1. Who is the likely buyer?

Based on buying power alone, Elevance is more likely to prevail. Its 2022 revenue was nearly triple that of HCSC ($156B versus $54B, respectively). If Elevance was Cigna’s second MA suiter, it likely made a more attractive bid in either pure dollars or other details. Being a publicly traded company, Elevance can make a cash-and-stock offer whereas HCSC would be limited to a cash-only deal.

  1. Who is the ideal buyer?

Current and long-term factors affect how Elevance or HCSC would steward Cigna’s 600,000 MA lives:

  • Membership: HCSC’s current MA enrollment is roughly 1 million — 5.3% of its total 18.6 million enrollment. Elevance’s MA enrollment is larger and a bigger percentage of its total enrollment: 2.9 million of 47.3 million lives, or 6.3%. (In contrast, Cigna’s MA enrollment represents 3.3% of its 18 million lives.)
  • Footprint: Elevance has a much larger MA footprint, operating in 22 states compared to HCSC’s five (IL, TX, NM, OK and MT). Both plans overlap with current Cigna MA markets while operating in a few states that Cigna doesn’t.
  • Networks: Elevance’s footprint reflects an existing national infrastructure and provider network, which HCSC lacks.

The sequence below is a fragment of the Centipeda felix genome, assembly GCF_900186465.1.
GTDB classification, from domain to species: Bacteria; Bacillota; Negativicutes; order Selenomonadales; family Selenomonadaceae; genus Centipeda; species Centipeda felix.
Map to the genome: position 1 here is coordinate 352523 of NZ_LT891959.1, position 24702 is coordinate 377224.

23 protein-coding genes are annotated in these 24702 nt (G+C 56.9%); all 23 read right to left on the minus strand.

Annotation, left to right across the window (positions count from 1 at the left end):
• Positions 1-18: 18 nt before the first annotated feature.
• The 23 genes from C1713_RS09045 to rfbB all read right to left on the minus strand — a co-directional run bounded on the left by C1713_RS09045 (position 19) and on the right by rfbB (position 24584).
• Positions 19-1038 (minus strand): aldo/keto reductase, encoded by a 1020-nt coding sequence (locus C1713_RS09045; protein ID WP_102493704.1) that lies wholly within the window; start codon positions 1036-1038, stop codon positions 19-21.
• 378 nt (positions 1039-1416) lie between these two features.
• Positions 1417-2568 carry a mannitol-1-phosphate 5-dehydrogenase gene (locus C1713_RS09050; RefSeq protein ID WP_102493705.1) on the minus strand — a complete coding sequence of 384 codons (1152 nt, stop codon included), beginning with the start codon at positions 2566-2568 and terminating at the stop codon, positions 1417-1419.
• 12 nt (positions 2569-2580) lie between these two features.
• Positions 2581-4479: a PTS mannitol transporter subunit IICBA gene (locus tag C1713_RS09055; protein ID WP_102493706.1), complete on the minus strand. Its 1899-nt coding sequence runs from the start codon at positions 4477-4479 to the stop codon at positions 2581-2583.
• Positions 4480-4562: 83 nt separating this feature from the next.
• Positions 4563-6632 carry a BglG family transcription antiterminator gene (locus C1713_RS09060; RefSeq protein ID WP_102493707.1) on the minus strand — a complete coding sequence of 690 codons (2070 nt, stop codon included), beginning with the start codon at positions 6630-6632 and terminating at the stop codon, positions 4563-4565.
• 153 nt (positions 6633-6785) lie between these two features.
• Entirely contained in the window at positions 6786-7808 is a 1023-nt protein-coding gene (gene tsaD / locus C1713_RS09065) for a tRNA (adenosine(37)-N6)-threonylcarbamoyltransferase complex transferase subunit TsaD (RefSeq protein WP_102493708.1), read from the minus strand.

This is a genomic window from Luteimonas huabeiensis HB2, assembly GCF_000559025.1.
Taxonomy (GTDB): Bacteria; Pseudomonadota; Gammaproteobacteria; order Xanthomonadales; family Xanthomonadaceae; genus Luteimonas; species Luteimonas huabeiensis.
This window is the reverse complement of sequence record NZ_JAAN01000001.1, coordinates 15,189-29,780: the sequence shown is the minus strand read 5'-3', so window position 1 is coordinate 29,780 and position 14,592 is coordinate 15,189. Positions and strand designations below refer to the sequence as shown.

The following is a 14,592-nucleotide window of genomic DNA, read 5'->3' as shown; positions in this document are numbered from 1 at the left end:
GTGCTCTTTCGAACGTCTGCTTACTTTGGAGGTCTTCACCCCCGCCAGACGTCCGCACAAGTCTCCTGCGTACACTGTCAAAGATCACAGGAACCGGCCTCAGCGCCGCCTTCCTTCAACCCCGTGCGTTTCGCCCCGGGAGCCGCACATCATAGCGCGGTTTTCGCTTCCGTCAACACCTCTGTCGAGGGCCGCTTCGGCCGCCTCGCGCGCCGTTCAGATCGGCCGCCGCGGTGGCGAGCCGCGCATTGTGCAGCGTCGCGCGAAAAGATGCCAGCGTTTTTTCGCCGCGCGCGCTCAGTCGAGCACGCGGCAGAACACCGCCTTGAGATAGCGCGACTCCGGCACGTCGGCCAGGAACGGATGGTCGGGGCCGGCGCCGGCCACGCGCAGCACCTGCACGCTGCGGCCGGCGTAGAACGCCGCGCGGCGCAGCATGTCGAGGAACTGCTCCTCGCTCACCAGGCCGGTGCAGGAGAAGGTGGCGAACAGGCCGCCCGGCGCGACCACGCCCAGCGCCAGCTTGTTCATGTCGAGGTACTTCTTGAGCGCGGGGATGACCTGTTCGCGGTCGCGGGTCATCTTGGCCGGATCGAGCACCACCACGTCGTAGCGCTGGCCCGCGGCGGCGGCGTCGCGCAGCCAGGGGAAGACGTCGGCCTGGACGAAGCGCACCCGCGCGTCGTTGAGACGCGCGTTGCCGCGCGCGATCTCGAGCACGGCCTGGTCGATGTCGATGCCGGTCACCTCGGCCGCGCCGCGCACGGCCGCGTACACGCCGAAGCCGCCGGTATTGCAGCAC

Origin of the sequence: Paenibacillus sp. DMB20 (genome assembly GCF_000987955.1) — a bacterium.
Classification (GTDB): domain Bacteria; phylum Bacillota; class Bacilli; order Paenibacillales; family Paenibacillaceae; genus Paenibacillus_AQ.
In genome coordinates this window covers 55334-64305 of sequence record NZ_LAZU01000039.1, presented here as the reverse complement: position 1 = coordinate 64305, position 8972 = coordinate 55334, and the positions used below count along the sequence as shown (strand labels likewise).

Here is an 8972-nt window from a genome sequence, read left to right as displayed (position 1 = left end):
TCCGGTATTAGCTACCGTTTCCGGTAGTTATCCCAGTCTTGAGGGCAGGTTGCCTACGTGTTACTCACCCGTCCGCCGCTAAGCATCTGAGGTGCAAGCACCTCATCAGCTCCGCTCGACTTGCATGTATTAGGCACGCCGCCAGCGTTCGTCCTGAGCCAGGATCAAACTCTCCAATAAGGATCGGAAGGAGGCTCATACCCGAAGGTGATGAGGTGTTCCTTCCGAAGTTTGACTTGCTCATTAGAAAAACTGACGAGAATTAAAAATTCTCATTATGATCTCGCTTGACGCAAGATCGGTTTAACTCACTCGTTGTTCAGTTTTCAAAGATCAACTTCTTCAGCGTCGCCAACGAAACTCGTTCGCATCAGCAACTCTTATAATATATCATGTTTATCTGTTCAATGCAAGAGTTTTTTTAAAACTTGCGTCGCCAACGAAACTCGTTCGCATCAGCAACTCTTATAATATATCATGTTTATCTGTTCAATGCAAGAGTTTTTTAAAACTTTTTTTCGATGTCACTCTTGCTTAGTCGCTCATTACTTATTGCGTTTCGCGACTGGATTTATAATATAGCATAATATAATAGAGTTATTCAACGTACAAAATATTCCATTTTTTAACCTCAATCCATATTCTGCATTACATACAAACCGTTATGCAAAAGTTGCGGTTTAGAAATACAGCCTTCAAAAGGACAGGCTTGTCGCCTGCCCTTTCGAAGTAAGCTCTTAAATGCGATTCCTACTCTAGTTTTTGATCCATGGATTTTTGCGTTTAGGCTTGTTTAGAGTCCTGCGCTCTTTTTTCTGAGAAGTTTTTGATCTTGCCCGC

Elevance has the size and scale to absorb 600,000 new MA members. That growth would increase its MA market share among BlueCross BlueShield plans from 67% to 81% (if other BCBS growth remains relatively flat). That’s significant but not transformational in the short term.

Conversely, HCSC’s acquisition would be transformational immediately, shifting it from a company that prides itself on its local approach to one that would become a national player overnight and would begin to resemble Elevance in the Medicare Advantage space.

7. All that glitters is not gold?

In the long term, a larger MA footprint could increase the buying power of both companies, particularly of other BCBS plans. Elevance is already demonstrating this with a $2.5B acquisition of BlueCross BlueShield of Louisiana that is now back on. The last time HCSC acquired a Blues company was in Montana in 2013.

There is also the longer long-term. Earlier this month, The Wall Street Journal noted that the “Medicare Gold Rush” was slowing down, citing the now-dead Cigna-Humana deal and slower projected growth from UnitedHealth Group.

Cigna couldn’t take advantage of the Gold Rush. It remains to be seen if Elevance or HCSC can and what role a Cigna MA acquisition would play.

Laura Beerman is a contributing writer for HealthLeaders.


Health Care Service Corporation and Elevance Health are reportedly competing for The Cigna Group’s Medicare Advantage portfolio, with final bids expected this week

Elevance has the size and scale to absorb 600,000 MA members, significant but not transformational. However, an HCSC acquisition would be — shifting the plan from a regional to a national player overnight.

What would a win by either player mean, given that a short-term MA acquisition rush is on while an extended Medicare Gold Rush appears to fade?